The terrifying truth about mental illness

The terrifying truth about mental illness

An alarming new report suggests that we haven't gotten very far at all in dealing with the mental health epidemic worldwide.

Non-profit organization Mental Health America has released its third annual report on Americans’ mental health, and the results are not good: more than 40 million Americans, which is 20 percent of U.S. adults, experience some kind of mental health concern. And more than half of the adults have a mental health issue don’t receive any treatment for it, even when it affects their ability to function on a day to day basis.

The report covers all 50 states and the District of Columbia, and it found that 1.2 million people who have a mental health problem are in prison and don’t have access to the health care they need, according to a statement from the organization. Depression is one major health issue that affects a huge amount of young people, increasing from 8.5 percent of youth in 2011 to 11.1 percent in 2014. And about 60 percent of people who suffer from depression don’t get treatment.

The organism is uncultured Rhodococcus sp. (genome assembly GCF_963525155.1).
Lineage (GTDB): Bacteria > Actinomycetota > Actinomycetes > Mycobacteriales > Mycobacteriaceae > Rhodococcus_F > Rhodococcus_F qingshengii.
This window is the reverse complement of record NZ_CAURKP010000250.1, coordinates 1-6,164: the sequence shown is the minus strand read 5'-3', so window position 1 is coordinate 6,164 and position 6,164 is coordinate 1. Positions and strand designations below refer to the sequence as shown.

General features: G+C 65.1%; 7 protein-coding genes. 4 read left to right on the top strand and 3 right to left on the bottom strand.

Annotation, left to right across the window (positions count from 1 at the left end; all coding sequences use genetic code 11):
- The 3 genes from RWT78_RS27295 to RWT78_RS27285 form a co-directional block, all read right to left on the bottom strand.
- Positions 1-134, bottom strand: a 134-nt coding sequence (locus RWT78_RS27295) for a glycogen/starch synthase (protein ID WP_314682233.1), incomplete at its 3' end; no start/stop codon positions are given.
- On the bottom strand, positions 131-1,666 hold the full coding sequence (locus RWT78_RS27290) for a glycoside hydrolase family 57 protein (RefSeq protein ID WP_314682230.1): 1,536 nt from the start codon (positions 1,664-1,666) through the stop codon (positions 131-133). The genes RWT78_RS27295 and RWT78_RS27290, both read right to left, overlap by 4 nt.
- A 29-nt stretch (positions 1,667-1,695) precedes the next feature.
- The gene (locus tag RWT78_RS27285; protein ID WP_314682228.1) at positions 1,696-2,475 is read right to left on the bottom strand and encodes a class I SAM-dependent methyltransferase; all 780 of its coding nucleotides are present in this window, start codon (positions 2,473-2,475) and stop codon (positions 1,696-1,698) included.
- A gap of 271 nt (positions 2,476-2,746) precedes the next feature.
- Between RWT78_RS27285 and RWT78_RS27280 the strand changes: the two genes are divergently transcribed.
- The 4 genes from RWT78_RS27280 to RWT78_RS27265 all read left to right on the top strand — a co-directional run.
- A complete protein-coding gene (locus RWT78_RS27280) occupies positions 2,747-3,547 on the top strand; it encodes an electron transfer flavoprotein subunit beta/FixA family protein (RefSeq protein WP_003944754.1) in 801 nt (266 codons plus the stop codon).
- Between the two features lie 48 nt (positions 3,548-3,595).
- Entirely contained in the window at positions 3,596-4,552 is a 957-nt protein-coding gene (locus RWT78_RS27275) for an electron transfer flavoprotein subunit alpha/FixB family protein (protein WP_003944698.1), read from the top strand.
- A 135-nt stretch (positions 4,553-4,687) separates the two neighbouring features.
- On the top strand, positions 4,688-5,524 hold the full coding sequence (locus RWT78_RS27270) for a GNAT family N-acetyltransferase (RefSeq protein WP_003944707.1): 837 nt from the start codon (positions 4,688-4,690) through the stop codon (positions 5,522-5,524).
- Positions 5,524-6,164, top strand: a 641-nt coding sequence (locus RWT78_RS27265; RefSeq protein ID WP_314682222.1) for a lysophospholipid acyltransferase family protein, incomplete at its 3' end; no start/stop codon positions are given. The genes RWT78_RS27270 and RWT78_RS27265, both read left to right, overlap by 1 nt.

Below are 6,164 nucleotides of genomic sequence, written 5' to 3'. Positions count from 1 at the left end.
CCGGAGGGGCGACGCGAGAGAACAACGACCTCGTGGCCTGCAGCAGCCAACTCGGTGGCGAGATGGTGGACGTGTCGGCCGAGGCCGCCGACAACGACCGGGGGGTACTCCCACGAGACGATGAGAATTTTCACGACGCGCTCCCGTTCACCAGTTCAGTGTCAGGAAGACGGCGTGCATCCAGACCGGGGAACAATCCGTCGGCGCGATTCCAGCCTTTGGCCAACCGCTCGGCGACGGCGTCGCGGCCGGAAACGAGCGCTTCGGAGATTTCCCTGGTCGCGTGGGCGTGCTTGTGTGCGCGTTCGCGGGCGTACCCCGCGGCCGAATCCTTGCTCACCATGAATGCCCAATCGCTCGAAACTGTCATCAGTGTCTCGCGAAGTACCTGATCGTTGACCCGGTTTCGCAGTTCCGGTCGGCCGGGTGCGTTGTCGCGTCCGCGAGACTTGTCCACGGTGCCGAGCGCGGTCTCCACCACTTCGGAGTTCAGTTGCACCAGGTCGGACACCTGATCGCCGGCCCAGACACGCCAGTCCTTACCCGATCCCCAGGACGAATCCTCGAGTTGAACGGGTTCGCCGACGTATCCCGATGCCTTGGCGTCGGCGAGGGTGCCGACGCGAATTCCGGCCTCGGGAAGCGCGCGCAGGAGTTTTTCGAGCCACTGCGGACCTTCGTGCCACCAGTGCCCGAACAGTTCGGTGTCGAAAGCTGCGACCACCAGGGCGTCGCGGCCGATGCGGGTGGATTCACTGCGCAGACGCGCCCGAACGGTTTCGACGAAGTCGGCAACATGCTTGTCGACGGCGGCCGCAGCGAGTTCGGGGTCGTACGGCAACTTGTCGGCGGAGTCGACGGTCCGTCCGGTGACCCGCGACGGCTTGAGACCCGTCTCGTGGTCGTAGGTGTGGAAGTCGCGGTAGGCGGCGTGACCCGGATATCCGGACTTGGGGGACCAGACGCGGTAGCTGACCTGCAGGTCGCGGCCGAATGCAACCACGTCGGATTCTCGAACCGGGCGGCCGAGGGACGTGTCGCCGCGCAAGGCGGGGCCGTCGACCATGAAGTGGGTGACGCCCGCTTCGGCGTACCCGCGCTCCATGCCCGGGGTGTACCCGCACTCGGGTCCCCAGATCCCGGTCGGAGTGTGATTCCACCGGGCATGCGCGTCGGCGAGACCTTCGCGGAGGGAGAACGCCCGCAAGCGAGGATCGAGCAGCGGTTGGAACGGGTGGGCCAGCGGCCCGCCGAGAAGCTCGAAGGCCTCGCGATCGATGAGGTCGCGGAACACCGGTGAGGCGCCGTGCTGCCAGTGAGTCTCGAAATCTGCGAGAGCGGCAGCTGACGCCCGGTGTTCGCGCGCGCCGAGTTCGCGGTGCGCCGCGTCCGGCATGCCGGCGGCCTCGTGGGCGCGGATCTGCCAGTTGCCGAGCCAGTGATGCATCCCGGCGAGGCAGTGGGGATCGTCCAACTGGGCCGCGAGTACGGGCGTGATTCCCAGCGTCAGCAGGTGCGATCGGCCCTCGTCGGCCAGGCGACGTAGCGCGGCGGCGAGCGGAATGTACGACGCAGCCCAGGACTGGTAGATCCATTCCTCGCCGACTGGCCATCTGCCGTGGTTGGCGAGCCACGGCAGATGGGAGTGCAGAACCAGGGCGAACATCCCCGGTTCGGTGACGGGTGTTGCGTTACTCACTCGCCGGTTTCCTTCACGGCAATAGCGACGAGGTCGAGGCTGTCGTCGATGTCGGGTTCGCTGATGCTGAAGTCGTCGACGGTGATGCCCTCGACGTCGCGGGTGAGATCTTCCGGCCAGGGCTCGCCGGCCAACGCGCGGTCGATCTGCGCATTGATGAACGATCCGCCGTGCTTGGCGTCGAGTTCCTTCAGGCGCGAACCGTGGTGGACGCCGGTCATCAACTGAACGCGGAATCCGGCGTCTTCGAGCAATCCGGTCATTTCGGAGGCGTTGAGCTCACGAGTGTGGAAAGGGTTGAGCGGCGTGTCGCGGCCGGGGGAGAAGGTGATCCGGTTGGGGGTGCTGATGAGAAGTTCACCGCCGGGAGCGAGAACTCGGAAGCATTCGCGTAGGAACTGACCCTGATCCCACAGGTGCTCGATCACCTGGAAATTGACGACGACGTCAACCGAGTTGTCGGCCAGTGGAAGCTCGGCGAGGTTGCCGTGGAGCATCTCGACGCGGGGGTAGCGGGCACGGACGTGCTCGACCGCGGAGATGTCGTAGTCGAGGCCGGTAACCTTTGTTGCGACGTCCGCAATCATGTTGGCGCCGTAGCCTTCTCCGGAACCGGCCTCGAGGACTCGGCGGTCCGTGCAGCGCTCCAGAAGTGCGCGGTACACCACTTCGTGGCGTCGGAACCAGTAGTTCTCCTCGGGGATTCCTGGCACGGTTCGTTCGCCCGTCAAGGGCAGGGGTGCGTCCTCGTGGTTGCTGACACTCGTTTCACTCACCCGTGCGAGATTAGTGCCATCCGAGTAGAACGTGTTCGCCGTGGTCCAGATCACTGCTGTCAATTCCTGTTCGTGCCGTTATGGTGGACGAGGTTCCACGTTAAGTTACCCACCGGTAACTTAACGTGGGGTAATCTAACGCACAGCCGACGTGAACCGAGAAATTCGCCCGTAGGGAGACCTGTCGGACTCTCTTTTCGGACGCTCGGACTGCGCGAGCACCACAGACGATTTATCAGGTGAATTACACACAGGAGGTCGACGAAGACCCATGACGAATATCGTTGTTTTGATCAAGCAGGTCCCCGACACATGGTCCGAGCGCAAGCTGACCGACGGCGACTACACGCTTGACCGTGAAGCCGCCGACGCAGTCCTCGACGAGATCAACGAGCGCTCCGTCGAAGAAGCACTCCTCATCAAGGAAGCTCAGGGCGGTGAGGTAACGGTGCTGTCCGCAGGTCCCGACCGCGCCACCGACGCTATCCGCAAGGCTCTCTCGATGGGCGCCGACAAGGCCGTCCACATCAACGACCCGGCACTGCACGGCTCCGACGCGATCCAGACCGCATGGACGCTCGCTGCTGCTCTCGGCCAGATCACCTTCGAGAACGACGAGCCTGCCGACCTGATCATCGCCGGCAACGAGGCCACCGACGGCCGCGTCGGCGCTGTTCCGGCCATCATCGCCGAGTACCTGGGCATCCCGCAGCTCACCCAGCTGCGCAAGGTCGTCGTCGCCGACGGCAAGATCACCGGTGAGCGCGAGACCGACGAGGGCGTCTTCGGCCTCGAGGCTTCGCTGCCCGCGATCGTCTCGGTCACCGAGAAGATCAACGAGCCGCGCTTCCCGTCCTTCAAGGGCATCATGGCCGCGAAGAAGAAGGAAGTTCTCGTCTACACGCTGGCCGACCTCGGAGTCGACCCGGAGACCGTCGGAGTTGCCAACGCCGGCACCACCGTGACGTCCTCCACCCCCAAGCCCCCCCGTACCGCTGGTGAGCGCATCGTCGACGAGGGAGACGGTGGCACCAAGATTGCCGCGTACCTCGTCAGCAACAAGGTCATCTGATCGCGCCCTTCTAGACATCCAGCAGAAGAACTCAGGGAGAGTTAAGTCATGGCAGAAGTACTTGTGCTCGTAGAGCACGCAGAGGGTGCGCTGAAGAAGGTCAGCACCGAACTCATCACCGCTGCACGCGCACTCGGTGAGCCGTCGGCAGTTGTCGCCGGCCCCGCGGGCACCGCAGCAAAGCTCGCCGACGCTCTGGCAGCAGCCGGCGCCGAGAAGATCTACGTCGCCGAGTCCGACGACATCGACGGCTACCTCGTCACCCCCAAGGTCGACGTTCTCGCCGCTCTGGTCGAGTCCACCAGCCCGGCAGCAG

Mental Health America says we have a tremendous shortage of mental health professionals, which could be a contributing factor in this rise in mental health issues. It estimates there is only 1 mental health professional per 1,000 individuals in states with the lowest numbers of them, despite the fact that demand for them is growing.

“Once again, our report shows that too many Americans are suffering, and far too many are not receiving the treatment they need to live healthy and productive lives,” said Paul Gionfriddo, president and CEO, Mental Health America. “Mental illness touches everyone. We must improve access to care and treatments, and we need to put a premium on early identification and early intervention for everyone with mental health concerns.”

“This is ultimately about policy decisions we make. It isn’t just about what states are red and what states are blue,” Gionfriddo added, “because there are some of each near the top and the bottom. But political environments in states do seem to matter. Those that invest more in mental health clearly have to throw away less money on jails and prisons.

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